Contending Political Networks: A Study of the “Yellow Shirts” and “Red Shirts” in Thailand’s Politics by Naruemon Thabchumpon. The abstract is:

This essay investigates two bitter antagonists in the turbulent politics of contemporary Thailand: the People’s Alliance for Democracy (PAD), with its members labeled the “Yellow Shirts,” and the United Front for Democracy against Dictatorship (UDD), or the “Red Shirts.” Each of the two foes, typically regarded only as a social movement, actually has a vast network connecting supporters from many quarters. The Yellow Shirt network is associated with the monarchy, military, judiciary, and bureaucracy. The Red Shirt network, organizationally manifest in a series of electorally triumphant parties, is linked to exiled ex-Prime Minister Thaksin Shinawatra, his “proxies,” and groups and individuals who opposed the military coup that ousted Thaksin in 2006. The significance of the two antagonistic networks can be gauged from their different influences on democratic processes over several years. Using concepts of political networks to examine the PAD and UDD within the socio-political context in which they arose, the essay focuses on several aspects of the networks: their political conception and perspectives, their organizational structures (for decision making and networking), and the strategies and activities of their members. The essay critically analyzes key and affiliated characters within the PAD and UDD, as well as the functional mechanisms of the networks, in order to evaluate the positions of the two networks in contemporary Thai politics.





Updated: The lese majeste black hole

13 12 2015

Pravit Rojanaphruk refers to Thailand as “A Kingdom in Denial.” His op-ed refers to the remarkably “efficient” self- and official censorship of Thailand’s mainstream media on anything that might be interpreted as in any way critical of the monarchy. He argues that this process has been “normalized.”

He adds that the flip-side of repression, censorship and the heavy penalties of lese majeste is the ever more ridiculous official veneration of a now invisible monarch and his dysfunctional family.

Pravit is right. But Thailand under the military dictatorship is bleaker than even he suggests.

As Pravit wrote, the junta had its military and police lese majeste thugs out searching for another “dangerous” Facebook fan who clicked “like” on the “wrong” link. They promise that “hundreds” more could follow, filling the jails with political “opponents.”

An military court has issued an arrest warrant for 25-year-old Thanet Anantawong. He “faces charges of lese majeste, inciting disorder and computer crimes.” Reports say he “shared” the same “infographic detailing the alleged [sic.] web of corruption in the Rajabhakti Park scandal.”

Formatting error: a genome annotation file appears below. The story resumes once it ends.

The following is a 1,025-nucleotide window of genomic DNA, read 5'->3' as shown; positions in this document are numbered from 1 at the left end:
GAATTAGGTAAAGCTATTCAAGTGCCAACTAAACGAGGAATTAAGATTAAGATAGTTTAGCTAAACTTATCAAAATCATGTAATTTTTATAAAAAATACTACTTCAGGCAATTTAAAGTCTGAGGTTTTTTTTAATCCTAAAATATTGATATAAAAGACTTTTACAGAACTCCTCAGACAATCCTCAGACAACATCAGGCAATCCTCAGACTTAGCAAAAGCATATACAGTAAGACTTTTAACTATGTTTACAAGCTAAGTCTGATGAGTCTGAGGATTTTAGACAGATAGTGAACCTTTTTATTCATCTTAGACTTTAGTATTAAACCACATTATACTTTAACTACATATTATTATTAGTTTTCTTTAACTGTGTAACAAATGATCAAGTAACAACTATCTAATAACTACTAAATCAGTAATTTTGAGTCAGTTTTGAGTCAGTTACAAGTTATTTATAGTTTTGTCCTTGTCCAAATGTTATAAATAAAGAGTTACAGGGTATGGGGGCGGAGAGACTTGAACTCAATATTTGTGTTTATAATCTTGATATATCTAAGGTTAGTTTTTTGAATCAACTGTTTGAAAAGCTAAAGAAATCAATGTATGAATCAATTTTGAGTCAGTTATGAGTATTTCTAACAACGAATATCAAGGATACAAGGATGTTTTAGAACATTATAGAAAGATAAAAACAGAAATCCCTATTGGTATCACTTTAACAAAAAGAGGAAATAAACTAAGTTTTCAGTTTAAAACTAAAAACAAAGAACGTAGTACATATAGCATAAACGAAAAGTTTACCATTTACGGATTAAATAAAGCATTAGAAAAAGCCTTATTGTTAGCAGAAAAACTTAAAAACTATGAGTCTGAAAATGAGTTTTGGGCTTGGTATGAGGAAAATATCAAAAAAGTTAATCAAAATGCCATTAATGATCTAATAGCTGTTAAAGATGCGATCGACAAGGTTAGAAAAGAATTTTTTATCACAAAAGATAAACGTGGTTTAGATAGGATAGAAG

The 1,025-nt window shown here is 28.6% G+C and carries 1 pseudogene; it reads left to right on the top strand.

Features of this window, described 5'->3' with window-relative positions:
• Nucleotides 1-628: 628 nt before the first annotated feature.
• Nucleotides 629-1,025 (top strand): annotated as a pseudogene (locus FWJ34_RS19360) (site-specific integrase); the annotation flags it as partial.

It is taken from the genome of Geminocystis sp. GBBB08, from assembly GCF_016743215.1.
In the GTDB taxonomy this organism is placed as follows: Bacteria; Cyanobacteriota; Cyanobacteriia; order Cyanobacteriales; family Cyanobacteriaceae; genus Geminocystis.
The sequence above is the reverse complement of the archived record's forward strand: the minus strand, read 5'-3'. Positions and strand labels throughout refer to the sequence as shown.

A photo from The Straits TimesIn fact, the corruption has been admitted by General Udomdej Sitabutr. He seems to have disappeared from the headlines as the lese majeste witch hunt takes over.

The police say that Thanet “was among a group of student activists who attempted to visit Rajabhakti Park in Hua Hin on Monday, but were intercepted by military officers.” Those military officers some in uniform and others disguised as “protesters” against the students, are just one part of the junta’s cover-up of military corruption that extends into the palace.

The military say will be taking Thanakorn, a 27 year-old worker, to a military court tomorrow.

The connection between Corruption Park, the military and the palace is said by the junta to involve “the royal institution indirectly because it includes references to Suriyan “Mor Yong” Sucharitpolwong — the well-known fortune teller charged with lese majeste who recently died in military custody.”

This claim that lese majeste is involved is ludicrous. Given that the military junta brought lese majeste charges against Suriyan, then presumably they must also arrest themselves and everyone else involved with the case. This is the lese majeste vortex at work sucking in and destroying “opponents.” It is at work because the junta is covering up its own corruption with the use of lese majeste charges.

The situation is obvious to everyone but the dictatorship holds all the repressive cards.

Thailand is in a lese majeste repression black hole that operates as a dark vortex. It sucks in not just opponents but deforms everything in the country – institutions, civil society, habits and more. This is not a political transformation but a societal deformation in the interests of an oligarchy that protects its capacity to exploit, consuming the country, its people, everything.

Update: The Bangkok Post reports that Thanet has been arrested and taken to the deadly military prison at the 11th Military Circle. Social media reports that he was snatched from a hospital bed.





Unequal Thailand

2 12 2015

Readers may not have noticed the publication of a new book called Unequal Thailand. Aspects of Income, Wealth and Power. Published by NUS Press, this book is a collection edited by Pasuk Phongpaichit and Chris Baker.

The blurb states:Unequal_Thailand

Extreme inequalities in income,wealth and power lie behind Thailand’s political turmoil. What are the sources of this inequality?  Why does it persist, or even increase when the economy grows? How can it be addressed?

The contributors to this important study—Thai scholars, reformers and civil servants—shed light on the many dimensions of inequality in Thailand, looking beyond simple income measures to consider land ownership, education, finance, business structures and politics. The contributors propose a series of reforms in taxation, spending and institutional reform that can address growing inequality.

Inequality is among the biggest threats to social stability in Southeast Asia, and this close study of a key Southeast Asian country will be relevant to regional policy-makers, economists and business decision-makers, as well as students of oligarchy and inequality more generally.

There are chapters on land, education, wages, capital markets, tax, networking and local power.